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The Woodville Republican
Woodville, Mississippi
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July 28, 1923     The Woodville Republican
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July 28, 1923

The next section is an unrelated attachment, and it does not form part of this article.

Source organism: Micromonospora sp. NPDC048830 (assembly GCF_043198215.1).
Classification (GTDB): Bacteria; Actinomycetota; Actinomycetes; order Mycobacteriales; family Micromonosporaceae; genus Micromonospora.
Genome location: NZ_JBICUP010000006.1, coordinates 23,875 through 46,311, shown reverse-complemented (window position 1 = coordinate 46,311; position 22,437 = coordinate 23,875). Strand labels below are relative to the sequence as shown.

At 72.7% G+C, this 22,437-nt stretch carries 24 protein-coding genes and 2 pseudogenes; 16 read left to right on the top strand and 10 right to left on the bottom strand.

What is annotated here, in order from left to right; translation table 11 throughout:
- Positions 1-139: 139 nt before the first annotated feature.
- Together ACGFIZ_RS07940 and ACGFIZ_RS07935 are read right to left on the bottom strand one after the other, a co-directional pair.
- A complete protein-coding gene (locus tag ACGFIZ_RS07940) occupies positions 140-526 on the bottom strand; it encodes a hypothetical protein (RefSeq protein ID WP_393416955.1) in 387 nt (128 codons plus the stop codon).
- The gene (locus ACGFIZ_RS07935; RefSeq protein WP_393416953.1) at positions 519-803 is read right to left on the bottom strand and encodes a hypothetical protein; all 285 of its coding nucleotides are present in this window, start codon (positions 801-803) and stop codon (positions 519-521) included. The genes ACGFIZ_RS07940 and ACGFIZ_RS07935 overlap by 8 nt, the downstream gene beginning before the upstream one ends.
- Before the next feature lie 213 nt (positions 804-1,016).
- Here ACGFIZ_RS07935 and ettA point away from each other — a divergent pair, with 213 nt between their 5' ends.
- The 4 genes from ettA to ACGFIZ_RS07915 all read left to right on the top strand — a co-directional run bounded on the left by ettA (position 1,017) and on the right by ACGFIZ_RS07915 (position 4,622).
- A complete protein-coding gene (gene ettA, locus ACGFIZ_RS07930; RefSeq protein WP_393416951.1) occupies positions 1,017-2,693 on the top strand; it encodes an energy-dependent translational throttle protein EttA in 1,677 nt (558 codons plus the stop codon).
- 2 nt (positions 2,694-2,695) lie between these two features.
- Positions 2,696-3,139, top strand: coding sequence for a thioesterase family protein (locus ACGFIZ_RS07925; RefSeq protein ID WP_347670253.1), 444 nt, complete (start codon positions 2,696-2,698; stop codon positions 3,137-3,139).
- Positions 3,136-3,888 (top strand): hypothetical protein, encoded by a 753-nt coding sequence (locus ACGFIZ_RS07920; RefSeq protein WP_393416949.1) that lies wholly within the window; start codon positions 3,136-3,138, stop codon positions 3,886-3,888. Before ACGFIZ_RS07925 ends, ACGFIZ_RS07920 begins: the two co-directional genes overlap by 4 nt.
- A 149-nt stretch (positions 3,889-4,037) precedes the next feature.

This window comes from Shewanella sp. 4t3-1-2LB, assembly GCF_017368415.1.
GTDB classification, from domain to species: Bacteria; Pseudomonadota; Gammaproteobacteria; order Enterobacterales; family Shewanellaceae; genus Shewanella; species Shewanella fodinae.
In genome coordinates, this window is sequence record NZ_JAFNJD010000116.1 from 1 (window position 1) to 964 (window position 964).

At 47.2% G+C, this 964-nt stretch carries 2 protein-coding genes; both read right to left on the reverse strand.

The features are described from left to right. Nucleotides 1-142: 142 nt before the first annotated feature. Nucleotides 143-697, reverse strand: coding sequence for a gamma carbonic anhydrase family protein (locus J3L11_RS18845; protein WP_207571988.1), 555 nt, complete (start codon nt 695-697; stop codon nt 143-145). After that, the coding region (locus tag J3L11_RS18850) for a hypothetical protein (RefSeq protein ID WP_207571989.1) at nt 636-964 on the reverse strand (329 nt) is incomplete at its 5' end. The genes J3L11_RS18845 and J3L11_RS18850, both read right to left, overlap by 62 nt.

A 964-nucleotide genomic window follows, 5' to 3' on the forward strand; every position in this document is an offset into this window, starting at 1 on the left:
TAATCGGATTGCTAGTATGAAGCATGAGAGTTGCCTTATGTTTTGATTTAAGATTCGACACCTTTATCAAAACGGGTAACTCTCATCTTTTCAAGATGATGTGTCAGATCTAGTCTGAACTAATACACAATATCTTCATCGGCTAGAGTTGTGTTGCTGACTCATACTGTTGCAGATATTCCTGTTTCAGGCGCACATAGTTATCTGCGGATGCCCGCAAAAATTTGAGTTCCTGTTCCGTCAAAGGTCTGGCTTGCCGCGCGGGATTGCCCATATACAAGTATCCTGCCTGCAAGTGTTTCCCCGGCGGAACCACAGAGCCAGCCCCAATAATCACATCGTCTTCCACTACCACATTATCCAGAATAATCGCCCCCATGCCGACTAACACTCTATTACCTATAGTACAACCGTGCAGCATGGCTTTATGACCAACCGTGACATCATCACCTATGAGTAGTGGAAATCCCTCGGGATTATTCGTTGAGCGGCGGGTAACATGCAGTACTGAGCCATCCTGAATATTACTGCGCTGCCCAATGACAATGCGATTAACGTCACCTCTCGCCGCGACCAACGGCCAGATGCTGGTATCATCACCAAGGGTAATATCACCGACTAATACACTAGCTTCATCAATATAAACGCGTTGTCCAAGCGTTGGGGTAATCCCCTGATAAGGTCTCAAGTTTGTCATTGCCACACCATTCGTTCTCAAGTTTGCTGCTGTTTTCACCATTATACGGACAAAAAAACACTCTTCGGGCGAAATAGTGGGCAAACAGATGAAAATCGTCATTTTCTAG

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JULY 28, 1923. Editor and Proprlotor OF SUBSCRIPTION : in advance ............ $2.00 Entered at the postoffice at Woodville, ltis., as second-claa mail matter. ANNOUNCEMENTS. The Woodville Republican is au- thoriTd to announce the following candidates for the various omces,-- m-ml jve to the action of the Democratic rty in the August primary. For State Revenue Alren[ STOKES V. ROBERTSON Pot District Attorney R. E. BENNETT ef Franldn county. V. H. TORREY ef Franklin County. For Stnte Senator D. C. BRAMLETTE D. W. HUFF - M. D. JOHNSON Fro, Representative W. J. STOCKETT ALEX K. FARRAR JAB. R. HlrrCPm$0N. W. F. TUCKER WM. A. DICKSON For Sherf C. H. NEYLAD H. A. WOOD D. M, HANEY JOHN C. DAY For Clmncm&apos; Clork W. L. HAYS For ClOt Clrk JOHN L. tIAYS Foe Assoor F. E. RICHARDSON MILLABD D. NETTLES SAM CARTER For- Superintendent of Ed. MRS. H. B. MeGEHEE J'OSEPH N. MFIJER IRS. PEARL STUART ANDERSON " MRS. JULIA MAT!S FOr Supervisoy, Second Dfstr|ct NOLAN S. CAGE V. T. WARD. For Supmrvisor, Fifth Dtrict T. G. BROWN ROBERT L. MURRAY. W. T. SMITH AND WDMEN AND MEN OF WILKINSON COUNTY: J popular plea, "at the selici- a multitude of friends," to, here, in announc- for the legislature from county, though I might some extent, do so. the partiality of been thus addressed and scr- eWY, I have after due considera- tion of these suggestions, of my own motien and responsibility, done so. I aloga to myself no superiorfty l elter of endowment or right in run. the office of representative ),from this county. humble equipment is known to who have known me all my and it is not for me, ere and to introduce character and indi- te them. To those who come among us, and may met or known me, a word ray not be amisL I here was born and have lived my life on the farm now is my home. Thirty-five I was tmnderred from on the Board of Super. sought, and a second term, of that will continue to the the glamour of ambitlou glow and luster around the that now has ,assumed more as the years have tern- and leaves if aught, even of those a/Iuring senti- serve. If elect. will* 13 the tension action. Conditions, in an )mic sense, are admonishing, and ih every paee of power and direction, the hand Of cane to conservative expe- To this end, no added bur to the weary shoulders will un- be nposed, and every therete, avoided and up- in every way and manner con- with adequacy in government. considerations admonish me propriety of adverting here ft discus.Bed question, a "New Whatever advisab, fll y or expediency appeared, establishment, is rendered and impossible and to my expectations, be made, it will receive vote and opposing in. I v]l not attempt to leg- printed page, and and spare your assurance that, in you eIect me, en- econ- of govern- conduct of the institutions' tion in possible o a friend and the people an Obedient aut, WM. . ifCKS0N. "Mke" Conner is. qualified hy edu- cation and by trajmng to fill the ece of goveror m a mannea, that Will reflect credit upon ur state, se why not give him your wte ? ,. Former Govermr Bilbo is pUtting fiht in his effort .econd vrlmry for guy- hut the voters of this state he is sc down to Bilbo The editor of Journal ,- d.e- sided, after careful considera:ion to support the candidacy of Sennett (Mike) Conner for governor, for what appears to him as excellent reaon. Intellectually, Mr. Conner is easily the equal of any of the candidates in the field. He has had eight years of experience in legislating for the people of Mississippi. And, being young, he still has the vision and the enthusiasm to see the possibilities of the future and to accomplish them which Mississippi 8o badly needs at this time at the head of its affair While young, Mr. Conner's enthu- siasm is tempered with judgment, as has been demonstrated frequently in his public life. He is not likely to be led by the views of selfish interests or profeonal politicianS; his ex- perience with them has been of too recent date. And, being young, he iill work harder and accomplish more for his state than an older man, even equally gifted, could possibly do. And the editor of The Journal does not believe that Mr. Conner would use his office to build up a strong p Htical machine for himself. Doubt- less he has ambitions; if he had not. he would not be fit for governor; but we believe that his honesty of pur- pose and cleanness and straightness of mind, will induce him to put his best ito the welfare of the state of Mississippi during the next four year. As an ex-ervice man. the editor of The Journal considers that none of the present candidates have any right to ask for the support of for- mer acld]erg as such. Every one of the candidates could have entered the army had the patriotic urge been strong enough. None went. Con- sequently none can claim that fra- ternal sentiment which binds ex- erviee men together. Mr. Conner has the strongest claim of any, for he tried. He shows, in writing, the refusal of Adjutant General Scales to accept his enlistment. So that if that question s brought into the campaign at all, Mr. Conner is en- titled to the greater consideration by virtue of his effort. These are the reasons why we shall vote for him: because, further, we think Mr. Conner's best is Just a lit- tle in advance of the best of any of the other candidates--for Mississippi. --H. R. B. in McComb JSurnaL The above editorial by Mr, H. lsy Bouncy, editor of the McComb Jour. hal, expresses the sentiments of the great majority of the ex-service men Mr. Bonney volunteered at the be- ginning of the war. He rved in the First Division. Twent.vixth In. fantry, and was wounded during the second battle of the Marne at Sois- sons ,France, July 19, 1918. PZKE COUNTY CONNER CLUB. The campaign is fast coming to a close as the first primary will be held in about ten days from this date. The candidates are puttin forward their best efforts and will continue to 'do o up to the date of the pri. mary. From what we can learn the ubernatorial race has narrowed own between Conner dhd Whitfield, and with these two gentlemen in the second primary we will have nothing to fear, realizing as we do that etther will make an executive of which our state may have no occasion to apol- ogize. In the event that these two do get into the second inning, we have no doubt but what Conner will be the winner by an easy majority. H. M. IVY FOR BOND. To the Voters of Madison County: I know from my eight years ex- perience, two in charge of the school at Flora and slx at Canton, that the people of Madison county can be counted on to do the right thing. I know further that but few of us give the same careful consideration to the other state oicers that we do to the Governor. Hence I am writing to ask you to vote and use your influ- ence for the re-election oqtate Su- perintendent Bond. I have known Mr. Bond and his op- ponent for a number of years, but during the last three years, as State Supervisor of High Schools I have lind every opportunity to know more about the work and efficacy of each. Mr. Bond hould by all means be re- elected. His organizing ability, un- tiring energy and success in getting all forces to co-operate have been largely responsible for the rapid de- velopment in our schOols, particular- ly in our rural hools, and another term will be necmry to complete the program. The opposition to Mr. Bond has at, tempted to charge him with respon- sibility for the high price of school book but you will recall that a Com. mitres of the 1922 Legiature in- vestigated this matter thoroughly, and, while condemning the high cost of books, stated in clear cut terms that "the State Superintendent of Education is in no way respon- sible." We cannot all agree in religion, and we cannot all agree in politics, but we can nil get together for bette schools That man who attempts to inject factionaIism, ptty politics and actual misrepresentation into a campaign for the Superintendency of all the schools of the State, i, by t!;ose very acts,.unfitted for the peal. tmn to which he aspires. Will you not help us to continue to KEEP THE STATE DEPARTMENT OF EDUCATION OUT OF POLITICS by votingand using your infuence to re.elect Mr. Bond.? . I I have lived among you people and l know that' Mr. Bond is the high type of Christian gentleman and efficient I State official that you so much desire, and hope that,you will give him a I heavy majority. i soon have 1 Hoping thai we may every vestige of politics swept out i of onr State Educational institutional and that we may keep such out of I the Department of Education by your help, I am, Yours very truly, [ H. M. IVY. (Advertisement.) t I John D. Ellis, former pastor of the Woodvilte Methodist church,.  been serving for more than the has tendere< BURCH IN DEBATE Rumh Knox, o Hostoflb Chlokasaw County. T 14 14 C, OM M NT8 Ftu4h Knox: Burc got ot on a limb  ! sawed It off Luthor Butch: "He siiPl:d up oll m Uilkl tim stud i dd etl my amnunitlon. ' Fsrnr (refieLi tlwr o crowd): Nht I feto ttlnG, t'm ought to take log a LOADED gun." Dentvilte. Miss.. July IL--Rush Knox took Copieh County by storm Festerday mornh when at the dose of a clmrwcteridc speech by Judge. Major Ltther Butch, M J. Knox alnted the pSatforn asked or s few mlnutas In which to anewr t- tacks made on him and in a whirl- wind address took the ,hide off of his perfumed opponent and hung It up to dry. Mr. Butch and his manager have been craving a Joint debate. Yestot. day Burch got It--end incidentally om off the worst dmabblngs which even n MississipPi political picni has wit- nessed in a long tlm Mr. ltrch started off a day tll off poUtical speakin by addrelng the hugo crowd o2 pickncktws at r 10: Lm., making .his usual campaa speech. Toward Its ckme in dlus Lug the subject of truv and com3lneo the speaker said that while he was not calling name the was a candi- date in the fete. the first letter-ot whose   Rush Knox; that this gentleman bragged that he had bee district attorney ot the Third District for 13 wm, s mid was merely 89eking promotion; and that Mr. Knox had never brought slt against the oil mills in hi district whloh formed an aiqultou trust  cambium. Ruh Krm Repttel. Rush Io. who ;.s in the ludl. ewc qoeeted tL-ue to answer. larunted tl ptform and In a whirlwind addrese riddled his opPo ent by declaring= "There is today not a single oll mill |n my district. Mr. Butch has ac. cud me of neglecting my duty be- canine my brother was manager of an oil mUl in my district. That little mill organized bY some farmers, is at Pontotoc, in anather district en- tirely over which I have no control at alL Burch did not know I was in this crowd when he got wound up awhl4e ago," continued Mr. Knox. "I believe he knew there were no mills within my urisdlctlon when he spoke." "Mr. Knox. after declaring that he had a farm from which he sold 62 de8 of cotton last year, pictured the condition of the farmees if the local 011 mills that were in the state shmfld be driven out and th mrmers forced to throw their seed away as in days gone by. He declared that the Amer- Ican Cotton 011 Company had sold its laet holdings in Mississippi and the Buckeye was leaving and only local companies were left and none of these were in hls district. Butch Gets What He Wanted. "Luther Burch has been wanting a Joint debate," continued Mr. Knox. '*This morning he has gotten Ills wish gratified. He has gotten out on s llmb and I am sawing it off." Then amid the shouts of the crowd Mr, Knox turned o his opponent who sat a few feet away by the sdo of E. overnor Bilbo and said, "Bureh. how long did you run g tmeket shop md a skating rink in Newton?" "Never!" shouted B4rreh. "I called "Newton, Mi., July 2, . "IM whom it may n: "W the tmderslgned cltlmms of Newton. certify that Lther M. Butch did at one time operate in this town whet Is known as a bket shop Sot the purpobe of trading in cotton f, turee, ether for his own tmt or others. Alo that he did .operate a skating rinb Signed: T, A. ucmn; J. C. McCHnton; E. T. Aney; C. A. BoRon; C. W. Cart; W. B. d, son; J. W. Goodeon.  Bulh's Re Jot II-P. In his rejoinder Mr. Butch declee that he had worked for Joseph NeW- burer as a telegraph opetof; that he was a poor man and a young man and that the place was affiliated with the New York Tc Mr. Dural mltted that he did run Hnk and added: " didn't nn any harm byR." Mr. Buch read a letter addresd to Governor 1 by Rush Knox n which the aggressive district at toruey requested a pardon for a ne- g sent to the pen for murder. In the letter, which Butch made much ovr, Mr. Knox declared that the negro wine indicted late In the term and he mttde him plead guilty ta or- der to fret eou adjourned, but baJ since oeten the ld  he is t gunt. Mr. Knox, in a two-minut rebut. tal, pointed out that a spe<al v tre of 0 men would have been esary to try thla man; that Lh cot t tO the county would have been grat land that he did therefore the get n' ]gro to plead guilty. Laer be ald lover 300 citizens reqvested him to l Join In an effort to get a pardr, cirumetance having developed which showed the negro lnnctt. Mr. Knox then turne his atntloa to the long drawn out criminal trials. and said: "A few of thse criminal lawyers like Itrch are the ones who are bankrupting the counties with these long trials, which are expensive luxuries. Take the case of that Sy- rian In Jackson. Indicted for killln s white girl. While Burch had a tight to defend him. yet he almost brsk the coun%le8 wher the case was tried before he finally got his client into the asylum when he ought to have been hung. I say to you that as your next attorney general. I am going to try to conserve the legal expemse of the state just as I have been tryin to do for 13 years.- From the re-echoing applause of the crowd and the constant comment of those present, it is evident that Mr. Knox scored a victory over Burch similar to that over his other oi ponenL Clayton D. Potter. at Stark- vflle, when he forced that gentleman to admit that -'nk Robersou offered to resign solely on condition that Governor Russell would appoint Pot- ter to succeed him and that this was the same Robersen whom Russell and his cohorts had accusal of being the willing tool of the trusts and corn- hines, now retained, according to Ru sell, at a salary of 25,000 a year. thrch today read the rest of this week's speaking date to Mr. Knoz, the man a liar the other day who said and asked him to accompany him, IL" "Get my grip." said the peaker bL after hteutng to the places, and I will put Mr. Butch's word up Knox retorted: "They are already for me at those places." Mr. Butch alnstnot my own, for I do not stated on the plcntc grounds after the lmo but up against that of seven speaking, that "He slipped up on me ;honorable and rpcted citizens of]this time and I didn't have all my l ammunlton," to which an old trme- ewton. Whereupon Mr. Knox, dig-irejdne d that when a fellow Is go King a paper from the bottom of hi I hunting, It's a good thing to atchel read as folows: J Io gun. X Emox C ampgu Committee, Eov=ton,  i ..... . [ , Governor Ruell has been making! certainly not be bragging about it, a few speeches in the northern part if we are not mistaken. of the state this week in which he is Fire destroyed the buildings of an advocating the election of Franklin entire business block in Abbeville for governor and Rob.risen for rev. La., on Tuesday, entailing a loss of enue agent. He is also telling the approximately $100,000. Th loss people once again that the insurance is a total one as no insurance wan companies were responsible for the carried by the owners of the property Birkhead-Russell damage suit but we destroyed. don't presume he expects anyone to -o believe this stuff. Now if you want to do the bidding of a Lee Russell }ut the and vote T!e Peonle's Camfidat, for and Thus' State will ap] Ruetl wil $. vote. e: : - $ * i'-AqrST AND BEST * * An Increasing, Lifelong Monthly * * Income i Totally and Perma- * * nently Disabled by Accident or * * Disease Before Age of 60. *, * The Mutual Life Insurance * * Company of New Yor *; * $100 a month during first five * * years, $150 during next five * ,1 * years, $200 thereafter for life. * No further premium deposits. *I " And then $10,000 at your death *1 * to your beneficiary, or $20,000 *I * if death at any age, is accidental, * * payable in a single sum, or as ill * income for a term of years or for * life. Total disability lasting 3 * months regarded, during further * * continuance, as permanent. 1 * Full particulars of this Perfect * * Life Insurance Policy given * * upon request. * * ABE COHEN, Agent for " * Mutual Life Insurance Co. of N.Y. * * Woodville, Miss. * ii IT'S WORTH THE MONEY Tourin@ Oar .PRICE $525 DeHvrl in WoodvlJle. Equipped with lf-tarter and demountable rims. LEONARD (W'im) WOOD Sale. Agent, WOODVILLE, MISS. Cumbo's Grocery! Woodville, Miss. The Store where you can get what you want, when you want tt amt always at the right pHc D. L Cumbo. |_ , , - i' T 00leRIIWCed M00rkcl E. M. KEE, Maturer, Woodvill. Mittbslppi TRESPASS NOTICF, All hunting, fishing, trapping oz otherwise trespassing on any Inn& owned by the undersigned i rict prohibited under penalty of,the law. 8-6-2. ly W. L FERGUSON. NOTICE. Bids wilt be received by the Board of Supervisors of Wilkinson county. Mississippi, up to 11 o'clock . m., on the first Monday, the 6th day of August, 1923, to rebnild bridge across Mud Creek at R. N. Bryant's in fifth district according to specifica. tions on file. Board reserves the right to reject any and all bids. This 11th day of July, 1923. W. L. HAYS, Clerk. 7o14-1923-4w. NOTICE. Bids will be received by the Board of Supervisors of Wilkinson county, Mississippi, up to 11 o'clock a. m., on the first Monday, the 6th day of August, 1923, to work the following roads in the fifth district for a term of one year commencing Asgust 1st, 1923, and ending August 1st, 1924: Sims, C. N. MeCralne, Silver Creek and Crooked Creek roads, contractor to keep all ditches open and roads in good traveling-condition. Board re. serves the right to reject any and aD bids. This llth day of July, 1923. W. L HAYS, Clerk. 7-14-1923-4w. STATE OF MISSISSIPPI. To all persons having or claiming any interest in the land in Wilkinson County, State of Missisppi, de- scribed as Lt 10 Section 21, Town- ship 4, North, Range 2, West, (Exo @ :Experience ---OUR OFFICERS ANtiS DIREC* TORS ARE BUSINESS MEN, BANKERS OF THE WIDEST SIBLE EXPERIENCE. ---CAPABLE MANAGEMENT, ANi A DESIRE TO SERVE THE DEPOS- ITOR MOST EFFICIENTLY, ARE SOME OF THE BIG REASONS WHY YOU SHOULD MAKE THIS BANK YOUR BANK. --START AN ACCOUNT HEqE WITHOUT DELAY, AND TAILg ADVANTAGE OF OUR SUPERIO BANKING SERVICE. --WE PAY FOUR PER CENT I TEREST ON YOUR MONEY. Commercial Member American Banker's Association- WOODVILLE, .... A FULL LINE OF Fancy and Staple C00oceri00 DELMONTE AND LIBBY CABINED FRUIT CANNED VEGETABLES AND M MACARONI, SPAGHETTI, M, MEDA PURE GROUD COFFEE in 3-pound tit. AND A General Line Dry Goo00 SHOES. HATS, ETC. AUGUST METZGF00 Woodville, Mississippi T E N THE REXALL DRUG STORE YOU ALWAYS GET THE BEST OF EVERYTHING, AT tHE RIGHT PRICES, AND WHEN YOU WANT IT, WHEN YOU BUY FROM THE REXALL DRUG STORE. WE HERE TO SATISFY OUIICUSTOM* ERS ALWAYS, AiD WE DO IT. I00IARTEN THE REXALL DRUG sTORE R. Ik. J. SESSION00 Spring Showers of Bargains Begins July 14th AND LASTS FOR TEN DAYS. --Here's one downpour you'll an)O'- A virtual "cloudburst' of unu.utd gain* which will make thla sp/ng I the glatest of our hlStory the most memorable tbls to  eve" el- cepting the Pine timber standing, gTowing and being on said Lot 10) and lt 1 Section 36, Township 4, North, Range 2, West; To all persons having or claiming any legal or equitable interest in the I land before described; ] To all persons having or claiming I Range 2, W., Wilkinson County, Mis- any interest in the foIlpwing descr] sissippi; . . . ed land, sold for taxes on the 4th day] To all unknown partiu _m znrr- of June, A. D. 1876, viz.: Lot I See-j eat; To unknown heir  naries tion 36, Township 4, Range 2, W., I Smith Beach, deceased; unknown 39.50 acres; . Ieirs of ChuB. S. Beech, deceased. To all persons having or claiming unknown heirs of ChuB. Beech, de any interest in the forlowin deserib- ceased; L. B. HarrY; R. A. J. SEa land. sold on All of sa un- o A0rit, A. D. 11 viz.: Lot are in a it of j Sectlon E.B. and L. B. 21, Pr.e and p 4, confirm and their tith to land reqove You are fore the ty of first 1923, to of E.